SiliconFilter

Why Security Researcher Who Discovered iPhone Location Data Long Ago Almost Went Unnoticed

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As more information about the “secret” location-data file on Apple’s iPhone 4s and iPad 3Gs becomes available, the story surrounding this discovery is becoming more about the people involved than the location data itself. As it turns out, Alex Levinson, a student at the Rochester Institute of Technology, had long discovered this file in his research and work with forensic firm Katana Forensics. Katana Forensics produces a tool called Lantern, which can extract this data and map it in Google Earth’s KMZ format. Levinson also presented his findings in an IEEE journal all the way back in 2007. So why did the blogosphere and mainstream press go crazy about this affair yesterday (including me) and why was Levinson, who emailed virtually all major publications about this yesterday afternoon Pacific Time, ignored by all but a few outlets (again: including me)?

Note: a lot of this is inside baseball about how the blog sausage is made. If that’s not of interest to you, here is the tl;dr: Levinson’s email to the press was flawed and his research was only available in academic publications.

Why Was Levinson Mostly Ignored?

Talking to Gigaom’s Bobbie Johnson, Levinson explained his findings in detail, but also made this observation:

He adds that the press missed the story first time around, and now seems more focused on the horror of data storage than the reality (there, for example, is no evidence that the data is sent back to Apple at the moment).

‘I do blame the press somewhat for sensationalizing them without recourse,’ he says. ‘I emailed 20 of the top media outlets who covered this, linking them to my side — none of them replied, except a famous blogger who cursed me.’” (my emphasis)

To his point about missing the story the first time around: it’s a point well taken, but I should also note that his research was published in 2007 in the Hawaii International Conference for System Sciences 44 – not a publication most journalists and bloggers read at bedtime. He also published more about this in a book on iOS forensic analysis, but that, too, isn’t something even those of us who did a bit of research on this topic yesterday could have easily spotted. The sad reality is, neither the press nor blogosphere was going to pick up on this story unless somebody made us aware of it. As far as I know, nobody did.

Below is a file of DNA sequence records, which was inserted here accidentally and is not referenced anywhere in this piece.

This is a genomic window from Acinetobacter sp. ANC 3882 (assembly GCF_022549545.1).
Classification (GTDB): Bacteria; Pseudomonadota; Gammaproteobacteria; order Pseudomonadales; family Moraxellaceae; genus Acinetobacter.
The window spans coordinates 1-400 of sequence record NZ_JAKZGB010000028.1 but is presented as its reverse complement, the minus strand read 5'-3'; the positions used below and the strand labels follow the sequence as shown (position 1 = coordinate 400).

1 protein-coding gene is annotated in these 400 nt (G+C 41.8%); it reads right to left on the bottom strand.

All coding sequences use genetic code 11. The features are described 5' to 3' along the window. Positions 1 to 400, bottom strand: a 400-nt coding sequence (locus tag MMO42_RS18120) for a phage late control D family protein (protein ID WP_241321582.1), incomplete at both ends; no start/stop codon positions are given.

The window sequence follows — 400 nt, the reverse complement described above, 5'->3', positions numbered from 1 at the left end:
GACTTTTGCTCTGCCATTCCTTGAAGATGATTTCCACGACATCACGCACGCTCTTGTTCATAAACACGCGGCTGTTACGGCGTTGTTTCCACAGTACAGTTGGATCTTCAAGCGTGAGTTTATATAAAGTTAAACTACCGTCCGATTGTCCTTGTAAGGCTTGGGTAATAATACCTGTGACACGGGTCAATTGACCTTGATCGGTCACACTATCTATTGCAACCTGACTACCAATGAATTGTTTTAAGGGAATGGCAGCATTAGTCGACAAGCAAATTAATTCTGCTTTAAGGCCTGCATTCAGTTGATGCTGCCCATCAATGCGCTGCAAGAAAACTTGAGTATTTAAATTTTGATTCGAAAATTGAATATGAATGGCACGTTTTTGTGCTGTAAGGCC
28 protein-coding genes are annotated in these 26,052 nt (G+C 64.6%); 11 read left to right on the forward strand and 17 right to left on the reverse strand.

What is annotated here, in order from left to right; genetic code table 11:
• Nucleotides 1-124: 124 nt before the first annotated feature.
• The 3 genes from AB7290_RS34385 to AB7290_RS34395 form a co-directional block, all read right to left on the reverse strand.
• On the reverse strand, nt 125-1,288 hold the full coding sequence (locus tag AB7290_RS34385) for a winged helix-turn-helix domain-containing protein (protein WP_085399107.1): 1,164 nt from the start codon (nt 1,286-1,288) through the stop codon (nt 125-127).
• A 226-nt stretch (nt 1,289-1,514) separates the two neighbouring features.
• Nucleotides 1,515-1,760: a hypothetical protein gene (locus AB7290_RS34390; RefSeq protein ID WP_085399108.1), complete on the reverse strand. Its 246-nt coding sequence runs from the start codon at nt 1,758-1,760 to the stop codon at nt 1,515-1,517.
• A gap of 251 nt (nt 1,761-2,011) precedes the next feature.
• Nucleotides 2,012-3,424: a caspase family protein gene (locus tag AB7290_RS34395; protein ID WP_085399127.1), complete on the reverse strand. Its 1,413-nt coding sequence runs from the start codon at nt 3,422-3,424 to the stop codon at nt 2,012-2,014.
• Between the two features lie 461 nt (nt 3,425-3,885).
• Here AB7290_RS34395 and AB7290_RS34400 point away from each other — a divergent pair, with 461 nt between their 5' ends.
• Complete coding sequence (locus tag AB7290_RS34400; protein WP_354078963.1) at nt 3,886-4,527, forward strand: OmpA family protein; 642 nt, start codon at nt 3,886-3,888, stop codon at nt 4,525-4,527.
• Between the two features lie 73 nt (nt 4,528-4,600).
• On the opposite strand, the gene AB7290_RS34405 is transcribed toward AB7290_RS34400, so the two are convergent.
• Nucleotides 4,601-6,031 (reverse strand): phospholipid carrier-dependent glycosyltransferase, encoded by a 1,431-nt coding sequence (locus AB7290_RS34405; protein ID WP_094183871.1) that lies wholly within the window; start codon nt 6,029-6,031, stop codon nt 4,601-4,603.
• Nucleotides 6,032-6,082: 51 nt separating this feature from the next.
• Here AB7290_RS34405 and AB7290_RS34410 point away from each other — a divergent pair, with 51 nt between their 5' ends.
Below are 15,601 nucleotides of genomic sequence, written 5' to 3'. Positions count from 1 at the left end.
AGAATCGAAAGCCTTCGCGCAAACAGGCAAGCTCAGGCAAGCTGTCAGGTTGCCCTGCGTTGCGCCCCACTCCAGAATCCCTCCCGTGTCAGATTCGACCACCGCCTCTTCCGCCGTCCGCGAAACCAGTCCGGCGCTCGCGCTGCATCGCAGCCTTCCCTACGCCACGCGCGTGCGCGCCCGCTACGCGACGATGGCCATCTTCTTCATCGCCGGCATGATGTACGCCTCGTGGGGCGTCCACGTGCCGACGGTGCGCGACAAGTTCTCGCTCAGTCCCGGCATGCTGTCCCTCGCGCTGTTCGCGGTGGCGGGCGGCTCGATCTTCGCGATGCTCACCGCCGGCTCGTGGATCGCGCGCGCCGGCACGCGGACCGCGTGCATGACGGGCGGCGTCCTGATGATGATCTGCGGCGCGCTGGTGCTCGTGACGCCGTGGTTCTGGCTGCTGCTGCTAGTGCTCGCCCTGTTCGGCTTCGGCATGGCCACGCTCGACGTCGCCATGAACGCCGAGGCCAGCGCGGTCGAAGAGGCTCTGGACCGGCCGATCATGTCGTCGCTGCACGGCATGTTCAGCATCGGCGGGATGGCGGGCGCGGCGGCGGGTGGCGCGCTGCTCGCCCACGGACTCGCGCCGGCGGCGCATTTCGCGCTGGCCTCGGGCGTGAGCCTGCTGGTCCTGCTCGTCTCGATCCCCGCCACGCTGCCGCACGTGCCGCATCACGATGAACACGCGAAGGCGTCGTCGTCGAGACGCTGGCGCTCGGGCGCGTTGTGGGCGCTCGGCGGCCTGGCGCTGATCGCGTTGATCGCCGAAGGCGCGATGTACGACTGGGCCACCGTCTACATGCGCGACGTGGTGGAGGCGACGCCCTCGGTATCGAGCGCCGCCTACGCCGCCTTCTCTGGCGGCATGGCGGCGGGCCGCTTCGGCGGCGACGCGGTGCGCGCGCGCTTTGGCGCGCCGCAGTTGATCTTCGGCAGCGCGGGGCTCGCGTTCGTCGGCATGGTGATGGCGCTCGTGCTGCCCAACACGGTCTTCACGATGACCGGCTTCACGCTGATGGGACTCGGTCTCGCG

As to why he was ignored yesterday: Every day, press and bloggers get pitches from “experts” about various topics. The reality is, we ignore 99% of those (and no, it wasn’t me who cursed at him). There were a few problems with Levinson’s pitch that made it even easier to ignore:

a) he didn’t use bcc and cc’ed everybody on the list (a pet peeve of reporters and other cubicle dwellers alike). Given the amount of emails flowing into most bloggers’ and reporters’ inboxes, emails like that immediately go to the bottom of the pile, especially after the second comment about the missing bcc arrives. A rookie PR mistake.

b) none of the pertinent information (links to the old publication etc.) was in the email – just a link to a blog post and to a blog nobody had ever heard of. Also, statements like “You will want to read this” and “it would be in your best interest to review what I have to say” are something most of us read about 50 times a day and just ignore.

The fact that I failed to see the value in Levinson’s pitch is obviously nothing to be proud of, but I thought you deserved a bit more of an explanation for why this story went mostly unnoticed the first time around and why Levinson’s voice was not heard until the news cycle was already over. I’m glad it’s being heard loud and clear now.



8:55 am


Mozilla's Asa Dotzler: "Chrome Team is Bowing to Pressure from Google's Advertising Business"

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Among the major browser vendors, Google’s Chrome is currently the only one that has not signed on to use the Do Not Track feature that Mozilla has been lobbying for. While Microsoft, Apple, Firefox and Opera have either already implemented this feature or will do so soon, Google is still holding out. According to Mozilla’s director of community development Asa Dotzler, the “Chrome team is bowing to pressure from Google’s advertising business and that’s a real shame.” Indeed, Dotzler says in his blog post, this situation is similar to what happened when Netscape released version 7.0 of its browser.